Prostate cancer is the most common cancer in American men, after skin cancer. According
to the American Cancer Society, prostate cancer will be diagnosed in about one out of every seven men. Although prostate cancer can be a serious disease, it can often be treated successfully if it is detected early. Early diagnosis and treatment are key in preventing the spread of prostate cancer and improving survival rates.
Symptoms of Prostate Cancer
When cells in the prostate gland begin to grow out of control, prostate cancer develops. The prostate gland is only found in men. It produces some of the fluid found in sperm. The prostate is located beneath the bladder (a hollow organ that stores urine) and in front of the rectum. Adenocarcinoma is the most common type of prostate cancer. (American Cancer Society)
Prostate cancer in its early stages frequently has no symptoms. Prostate tumors that are more advanced might cause symptoms such as a sluggish or weak urinary stream or the urge to urinate more frequently, particularly at night; urine with blood or sperm with blood; having difficulty obtaining an erection (erectile dysfunction or ED); cancer that has gone to the bones can cause pain in the hips, back (spine), chest (ribs), or other regions; and cancer pressing on the spinal cord can cause weakness or numbness in the legs or feet, as well as loss of bladder or bowel control. (American Cancer Society)
Screening for Prostate Cancer
Cancer screening entails having tests performed to look for indicators of cancer before any symptoms appear. A screening test may aid in the early detection of cancer when it is more treatable. Cancer screening simply tells you if you have cancer or not. It does not make a cancer diagnosis.
Prostate cancer is usually detected using two tests. A PSA blood test, or prostate-specific antigen test, is a blood test that detects the presence of prostate-specific antigen. PSA is a protein produced by the prostate gland. A high PSA level in your blood may indicate that you have prostate cancer, but it is not proof. A rectal examination using digital technology (DRE), is a common prostate examination method. Your healthcare practitioner does a physical rectum exam to feel for lumps or anything unusual. Only one side of the prostate can be examined using a DRE. (Medline Plus)
Prostate Cancer Risk Factors
Prostate cancer is a disease that affects most males. Approximately 80% of men over the age of 80 have cancer cells in their prostate. Other factors, other than being male, contribute to the risk.
- Age: Age is the factor that has the greatest impact on your chances of developing prostate cancer. Men aged 65 and older account for around two-thirds of all prostate cancer cases. However, as you get older, the disease becomes less aggressive, especially around the age of 70. (WebMD)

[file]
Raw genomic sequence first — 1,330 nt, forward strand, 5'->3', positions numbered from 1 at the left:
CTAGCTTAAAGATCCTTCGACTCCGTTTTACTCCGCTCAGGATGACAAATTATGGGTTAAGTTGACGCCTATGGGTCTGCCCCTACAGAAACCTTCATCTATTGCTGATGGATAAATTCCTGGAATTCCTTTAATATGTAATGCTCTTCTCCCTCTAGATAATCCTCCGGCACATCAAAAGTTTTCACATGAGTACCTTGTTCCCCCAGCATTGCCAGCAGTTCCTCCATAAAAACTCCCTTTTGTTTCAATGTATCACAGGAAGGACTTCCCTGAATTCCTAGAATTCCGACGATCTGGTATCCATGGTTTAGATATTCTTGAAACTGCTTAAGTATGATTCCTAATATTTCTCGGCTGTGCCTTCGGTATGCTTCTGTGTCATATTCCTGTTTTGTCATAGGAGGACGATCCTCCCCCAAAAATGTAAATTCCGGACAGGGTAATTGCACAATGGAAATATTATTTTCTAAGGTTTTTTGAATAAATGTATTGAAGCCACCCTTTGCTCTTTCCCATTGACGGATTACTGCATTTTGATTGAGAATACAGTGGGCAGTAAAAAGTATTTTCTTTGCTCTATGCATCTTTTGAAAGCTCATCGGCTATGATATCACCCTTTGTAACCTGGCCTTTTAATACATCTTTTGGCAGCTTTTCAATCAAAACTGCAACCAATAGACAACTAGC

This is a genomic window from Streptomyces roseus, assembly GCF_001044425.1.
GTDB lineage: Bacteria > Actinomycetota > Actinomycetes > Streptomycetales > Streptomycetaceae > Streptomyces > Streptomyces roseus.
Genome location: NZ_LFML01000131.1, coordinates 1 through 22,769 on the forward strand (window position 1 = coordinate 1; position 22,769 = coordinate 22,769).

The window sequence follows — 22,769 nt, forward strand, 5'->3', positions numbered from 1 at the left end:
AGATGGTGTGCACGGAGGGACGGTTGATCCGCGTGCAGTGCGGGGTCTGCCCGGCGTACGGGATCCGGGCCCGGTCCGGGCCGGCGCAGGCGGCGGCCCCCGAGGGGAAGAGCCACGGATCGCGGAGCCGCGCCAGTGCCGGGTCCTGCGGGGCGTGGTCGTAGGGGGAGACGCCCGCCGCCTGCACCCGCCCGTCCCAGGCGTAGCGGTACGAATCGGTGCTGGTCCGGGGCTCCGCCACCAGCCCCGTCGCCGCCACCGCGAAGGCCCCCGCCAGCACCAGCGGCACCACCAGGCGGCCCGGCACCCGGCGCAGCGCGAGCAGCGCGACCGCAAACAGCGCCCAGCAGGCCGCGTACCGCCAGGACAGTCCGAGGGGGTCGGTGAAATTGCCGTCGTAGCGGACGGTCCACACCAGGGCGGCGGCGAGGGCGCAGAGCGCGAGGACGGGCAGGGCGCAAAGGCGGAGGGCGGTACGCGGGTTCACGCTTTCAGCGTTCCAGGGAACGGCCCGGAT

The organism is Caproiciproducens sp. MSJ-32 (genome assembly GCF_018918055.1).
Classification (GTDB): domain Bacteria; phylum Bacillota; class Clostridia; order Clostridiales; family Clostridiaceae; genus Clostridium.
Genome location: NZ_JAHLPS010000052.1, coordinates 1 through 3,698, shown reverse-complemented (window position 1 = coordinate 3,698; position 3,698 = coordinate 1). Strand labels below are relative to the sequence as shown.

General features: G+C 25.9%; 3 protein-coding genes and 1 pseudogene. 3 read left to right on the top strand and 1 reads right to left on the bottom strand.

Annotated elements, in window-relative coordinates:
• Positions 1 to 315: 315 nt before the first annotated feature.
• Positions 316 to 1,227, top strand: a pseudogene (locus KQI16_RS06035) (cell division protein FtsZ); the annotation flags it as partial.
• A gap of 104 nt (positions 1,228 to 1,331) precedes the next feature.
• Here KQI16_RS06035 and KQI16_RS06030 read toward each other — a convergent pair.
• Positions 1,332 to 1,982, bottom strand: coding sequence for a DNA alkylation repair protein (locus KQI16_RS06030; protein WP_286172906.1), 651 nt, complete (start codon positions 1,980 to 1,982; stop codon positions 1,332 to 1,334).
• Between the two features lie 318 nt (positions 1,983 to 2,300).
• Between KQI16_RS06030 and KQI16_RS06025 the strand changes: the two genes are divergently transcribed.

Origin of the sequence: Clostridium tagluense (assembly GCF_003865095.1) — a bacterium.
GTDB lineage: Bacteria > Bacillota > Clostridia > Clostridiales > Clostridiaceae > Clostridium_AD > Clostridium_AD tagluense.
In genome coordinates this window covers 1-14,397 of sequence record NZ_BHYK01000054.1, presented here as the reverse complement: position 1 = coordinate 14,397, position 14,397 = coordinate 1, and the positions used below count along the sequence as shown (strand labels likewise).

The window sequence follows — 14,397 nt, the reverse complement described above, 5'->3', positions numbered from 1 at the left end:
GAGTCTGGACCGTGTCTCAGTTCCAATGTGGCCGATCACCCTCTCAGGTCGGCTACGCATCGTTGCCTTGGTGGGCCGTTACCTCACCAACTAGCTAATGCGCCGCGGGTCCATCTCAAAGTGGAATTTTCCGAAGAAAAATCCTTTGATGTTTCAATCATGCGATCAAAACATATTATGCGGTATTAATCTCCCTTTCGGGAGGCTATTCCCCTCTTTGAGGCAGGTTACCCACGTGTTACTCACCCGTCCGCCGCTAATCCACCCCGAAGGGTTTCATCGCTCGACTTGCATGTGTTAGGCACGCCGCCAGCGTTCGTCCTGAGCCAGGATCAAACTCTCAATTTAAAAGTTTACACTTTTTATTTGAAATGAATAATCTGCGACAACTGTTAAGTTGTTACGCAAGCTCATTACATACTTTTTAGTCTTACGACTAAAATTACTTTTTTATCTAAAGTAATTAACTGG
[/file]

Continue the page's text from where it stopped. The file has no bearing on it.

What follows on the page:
- Genetic History: Men with a family history of prostate cancer are thought to be at a higher risk. Prostate cancer is more than twice as likely if you have a father or sibling who has it. When numerous family members are impacted, your chances increase even more. Men who have a family history of prostate cancer should begin screening at the age of 40. (WebMD)
- Diet: High dietary fat may also be connected to prostate cancer, according to research. When compared to countries where the fundamental diet consists of rice, soybean products, and vegetables, the disease is far more common in places where meat and dairy products make up a large part of the diet. (WebMD)
- BRCA1 or BRCA2 Gene Changes: These mutations are something you’re born with, so they’re risk factors you can’t change. They run in families, but only a tiny percentage of people are affected. In women, they increase the risk of breast and ovarian cancer, and in some males, they increase the risk of prostate cancer. (WebMD)
If you have any of these symptoms, it’s important to see a doctor so that the cause can be determined. Prostate cancer is just one possible explanation for these symptoms. However, if prostate cancer is the cause, early detection is critical. With prostate cancer, the earlier it’s caught, the better the chances are for successful treatment. If you’re over 50, talk to your doctor about getting a prostate exam.
“What Is Prostate Cancer?” American Cancer Society, www.cancer.org/cancer/prostate-cancer/about/what-is-prostate-cancer.html.
“Prostate Cancer Screening | PSA Test .” MedlinePlus, U.S. National Library of Medicine, medlineplus.gov/prostatecancerscreening.html.
“Prostate Cancer Risk Factors and Prevalence.” WebMD, WebMD, www.webmd.com/prostate-cancer/guide/prostate-cancer-risk-factors.